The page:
Hey there, time traveller!
This article was published 2/1/2009 (4887 days ago), so information in it may no longer be current.
It's a request that has appalled human rights advocates, who predict the law will never pass.
The Island Lake Regional Youth Council met with provincial cabinet ministers in the fall and asked for a provincewide law prohibiting the sale of brewer's yeast to all First Nations people, said council member Saul Harper.
The race-based prohibition would force Manitoba retailers to ask for identification and refuse First Nations customers trying to buy brewer's yeast, the main ingredient in a potent home brew called super juice.
"Get the status cards being checked. The ones that are First Nations status cards, they won't be allowed to serve them," said Harper, 31, who represents Wasagamack First Nation on the four-member council.
Fellow council member Allison McDougall of Red Sucker Lake confirmed the council favoured such a law.
But council member Bobby Monias of Garden Hill -- who's also the regional youth adviser for the Assembly of Manitoba Chiefs -- said that while a law targeting all First Nations was discussed, he recognizes the impossibility of the measure. Monias, 28, said he wants a similar provincewide law targeted only at Island Lake members.
"If we say we want to stop all First Nations, we're going to have a lot of conflict from other communities," said Monias. "There's so many First Nations people all across Canada. We can't just say 'OK, you got a status, you can't buy alcohol or anything whatsoever.' "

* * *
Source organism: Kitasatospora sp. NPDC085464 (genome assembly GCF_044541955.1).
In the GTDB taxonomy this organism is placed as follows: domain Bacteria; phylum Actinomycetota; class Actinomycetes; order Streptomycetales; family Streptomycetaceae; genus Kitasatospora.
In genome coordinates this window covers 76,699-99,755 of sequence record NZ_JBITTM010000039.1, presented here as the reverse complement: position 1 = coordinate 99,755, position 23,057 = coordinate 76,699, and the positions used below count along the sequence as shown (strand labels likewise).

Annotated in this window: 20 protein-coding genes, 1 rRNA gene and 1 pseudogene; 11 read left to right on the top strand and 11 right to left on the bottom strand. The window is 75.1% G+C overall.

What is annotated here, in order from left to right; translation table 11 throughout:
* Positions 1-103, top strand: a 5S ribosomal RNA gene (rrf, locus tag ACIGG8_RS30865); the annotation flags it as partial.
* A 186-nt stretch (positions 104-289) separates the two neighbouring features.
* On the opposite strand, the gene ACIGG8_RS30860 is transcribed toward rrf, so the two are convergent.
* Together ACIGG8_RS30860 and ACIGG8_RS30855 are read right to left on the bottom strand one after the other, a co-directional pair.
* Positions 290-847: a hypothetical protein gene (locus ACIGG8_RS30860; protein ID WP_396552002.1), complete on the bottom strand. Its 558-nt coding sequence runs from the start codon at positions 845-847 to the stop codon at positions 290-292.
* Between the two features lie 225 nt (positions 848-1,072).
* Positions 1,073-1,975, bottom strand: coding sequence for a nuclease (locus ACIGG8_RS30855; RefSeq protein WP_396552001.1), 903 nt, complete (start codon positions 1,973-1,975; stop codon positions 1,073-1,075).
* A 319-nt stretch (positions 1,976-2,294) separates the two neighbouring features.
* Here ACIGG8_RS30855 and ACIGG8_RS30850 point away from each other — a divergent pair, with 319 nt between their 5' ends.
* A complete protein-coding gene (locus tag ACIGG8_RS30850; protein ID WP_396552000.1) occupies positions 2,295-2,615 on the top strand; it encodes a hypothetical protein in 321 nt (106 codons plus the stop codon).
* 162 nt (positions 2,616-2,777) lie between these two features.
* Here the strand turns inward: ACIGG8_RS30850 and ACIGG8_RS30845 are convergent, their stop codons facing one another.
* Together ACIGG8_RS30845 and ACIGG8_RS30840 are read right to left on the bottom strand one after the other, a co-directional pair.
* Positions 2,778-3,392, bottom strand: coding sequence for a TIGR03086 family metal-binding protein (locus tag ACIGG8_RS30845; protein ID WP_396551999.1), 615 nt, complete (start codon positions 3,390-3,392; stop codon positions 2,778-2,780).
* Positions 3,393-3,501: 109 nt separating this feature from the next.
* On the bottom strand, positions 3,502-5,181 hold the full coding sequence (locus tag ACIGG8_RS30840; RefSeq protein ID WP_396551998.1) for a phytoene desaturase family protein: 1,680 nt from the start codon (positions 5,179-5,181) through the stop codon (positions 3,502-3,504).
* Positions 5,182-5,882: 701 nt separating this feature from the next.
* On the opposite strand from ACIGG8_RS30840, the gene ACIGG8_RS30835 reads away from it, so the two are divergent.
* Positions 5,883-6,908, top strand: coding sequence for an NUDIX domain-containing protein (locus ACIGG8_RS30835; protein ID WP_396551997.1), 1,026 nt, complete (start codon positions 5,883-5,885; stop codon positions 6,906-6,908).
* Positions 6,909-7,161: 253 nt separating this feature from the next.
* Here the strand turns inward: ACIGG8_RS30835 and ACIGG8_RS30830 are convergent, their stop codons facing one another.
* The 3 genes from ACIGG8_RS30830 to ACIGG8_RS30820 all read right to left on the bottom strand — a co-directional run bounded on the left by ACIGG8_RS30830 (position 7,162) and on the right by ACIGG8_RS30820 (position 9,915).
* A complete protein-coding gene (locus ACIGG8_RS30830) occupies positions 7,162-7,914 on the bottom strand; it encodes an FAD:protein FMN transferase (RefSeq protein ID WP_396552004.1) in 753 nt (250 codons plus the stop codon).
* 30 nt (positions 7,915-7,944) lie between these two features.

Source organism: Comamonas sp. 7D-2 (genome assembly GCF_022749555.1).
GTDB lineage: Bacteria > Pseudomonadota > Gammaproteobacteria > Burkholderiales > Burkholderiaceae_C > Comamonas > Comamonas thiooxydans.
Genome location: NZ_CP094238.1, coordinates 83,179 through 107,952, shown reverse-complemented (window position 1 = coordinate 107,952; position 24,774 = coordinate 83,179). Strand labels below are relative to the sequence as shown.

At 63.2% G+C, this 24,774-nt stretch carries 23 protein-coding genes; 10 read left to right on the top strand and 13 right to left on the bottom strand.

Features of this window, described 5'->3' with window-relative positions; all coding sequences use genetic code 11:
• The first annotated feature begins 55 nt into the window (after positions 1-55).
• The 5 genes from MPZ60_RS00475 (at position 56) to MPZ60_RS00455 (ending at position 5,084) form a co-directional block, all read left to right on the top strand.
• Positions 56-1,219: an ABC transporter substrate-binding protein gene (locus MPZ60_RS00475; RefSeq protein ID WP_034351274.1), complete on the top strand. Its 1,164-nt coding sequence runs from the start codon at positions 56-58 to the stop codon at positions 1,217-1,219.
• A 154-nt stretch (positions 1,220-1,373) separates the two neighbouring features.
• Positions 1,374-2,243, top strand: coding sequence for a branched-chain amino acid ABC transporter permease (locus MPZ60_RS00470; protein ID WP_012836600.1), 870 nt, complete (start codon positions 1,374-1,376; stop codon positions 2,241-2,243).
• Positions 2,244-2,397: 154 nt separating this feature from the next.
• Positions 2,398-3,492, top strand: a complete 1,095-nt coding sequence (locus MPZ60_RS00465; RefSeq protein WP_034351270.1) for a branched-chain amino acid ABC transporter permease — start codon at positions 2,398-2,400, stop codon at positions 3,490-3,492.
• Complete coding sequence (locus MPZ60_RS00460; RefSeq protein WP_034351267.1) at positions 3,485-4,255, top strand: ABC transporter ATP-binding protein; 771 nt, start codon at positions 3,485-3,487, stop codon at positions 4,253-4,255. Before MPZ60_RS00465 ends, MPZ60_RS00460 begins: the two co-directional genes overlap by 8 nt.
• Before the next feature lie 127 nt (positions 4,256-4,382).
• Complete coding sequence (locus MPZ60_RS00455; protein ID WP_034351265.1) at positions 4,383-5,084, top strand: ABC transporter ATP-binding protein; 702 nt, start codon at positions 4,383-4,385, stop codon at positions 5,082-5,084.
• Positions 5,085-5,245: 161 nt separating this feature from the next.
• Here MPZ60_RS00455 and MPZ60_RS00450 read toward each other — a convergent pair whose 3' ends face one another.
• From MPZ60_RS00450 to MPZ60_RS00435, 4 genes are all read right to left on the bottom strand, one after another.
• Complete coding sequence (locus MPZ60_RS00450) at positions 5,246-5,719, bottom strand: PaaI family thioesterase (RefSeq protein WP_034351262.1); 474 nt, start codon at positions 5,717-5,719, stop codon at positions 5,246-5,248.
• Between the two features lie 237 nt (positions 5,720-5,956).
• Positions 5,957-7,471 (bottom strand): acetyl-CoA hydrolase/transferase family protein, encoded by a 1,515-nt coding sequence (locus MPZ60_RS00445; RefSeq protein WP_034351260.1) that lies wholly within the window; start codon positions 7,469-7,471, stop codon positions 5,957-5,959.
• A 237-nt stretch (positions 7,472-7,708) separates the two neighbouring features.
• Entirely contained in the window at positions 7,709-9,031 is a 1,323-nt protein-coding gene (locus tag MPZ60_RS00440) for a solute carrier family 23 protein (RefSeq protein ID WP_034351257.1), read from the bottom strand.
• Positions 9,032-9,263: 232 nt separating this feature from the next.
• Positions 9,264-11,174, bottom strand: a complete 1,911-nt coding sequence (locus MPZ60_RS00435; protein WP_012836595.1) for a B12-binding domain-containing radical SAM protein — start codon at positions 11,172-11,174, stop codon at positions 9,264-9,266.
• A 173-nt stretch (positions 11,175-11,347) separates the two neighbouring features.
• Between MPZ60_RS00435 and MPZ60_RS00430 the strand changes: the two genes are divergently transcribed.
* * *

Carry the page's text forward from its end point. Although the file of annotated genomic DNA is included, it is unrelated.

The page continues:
Dianna Scarth, executive director of the Manitoba Human Rights Commission, said a law against selling brewer's yeast to First Nations people would not stand up.
"Under human rights legislation, any kind of public service that is denied on the basis of one of the protected characteristics, and that would include ethnic origin and ancestry, is likely to be found discriminatory."
Requiring retailers to make assumptions about what people will use a product for could also lead to negative stereotyping, Scarth said.
"It's denying something to a human being on the basis of their race," said Damon Johnston, president of the Aboriginal Council of Winnipeg. "Refusing to sell something to someone on the basis of race is not permissible."
According to Harper, for a short time, one Winnipeg retailer refused to sell brewer's yeast to people with First Nations status cards, and it helped.
"One place was asking for ID. If they saw a First Nations status card, they wouldn't serve them. That's what they did for three months. It kind of helped over here, and it kind of stopped for three months."
The manager of the Sargent Avenue Brewer's Direct -- a brewing supply store with four locations in Winnipeg -- doesn't want to be put in a position where he might offend customers.
"When you get a person coming in, am I going to start asking everyone who's buying the product are you a First Nations person?" said Sam, who would not give his last name. He said his store has never asked for ID in sales of brewer's yeast.
The Island Lake Regional Youth Council blames super juice for increasing violence in their communities.
"We've had so many super juice-related deaths, I lost count," said Monias. "Super juice suicides, super juice gang violence, beatings. So many other things and super juice was almost always a factor in everything that happened."
Eric Robinson, minister of aboriginal and northern affairs, confirmed that the law was discussed during the last provincial round table with Island Lake Youth Council.
"We're obviously as concerned about the issue as they are, and it's caused a lot of grief in the communities. As to whether you can ban it or not legally, I really don't know."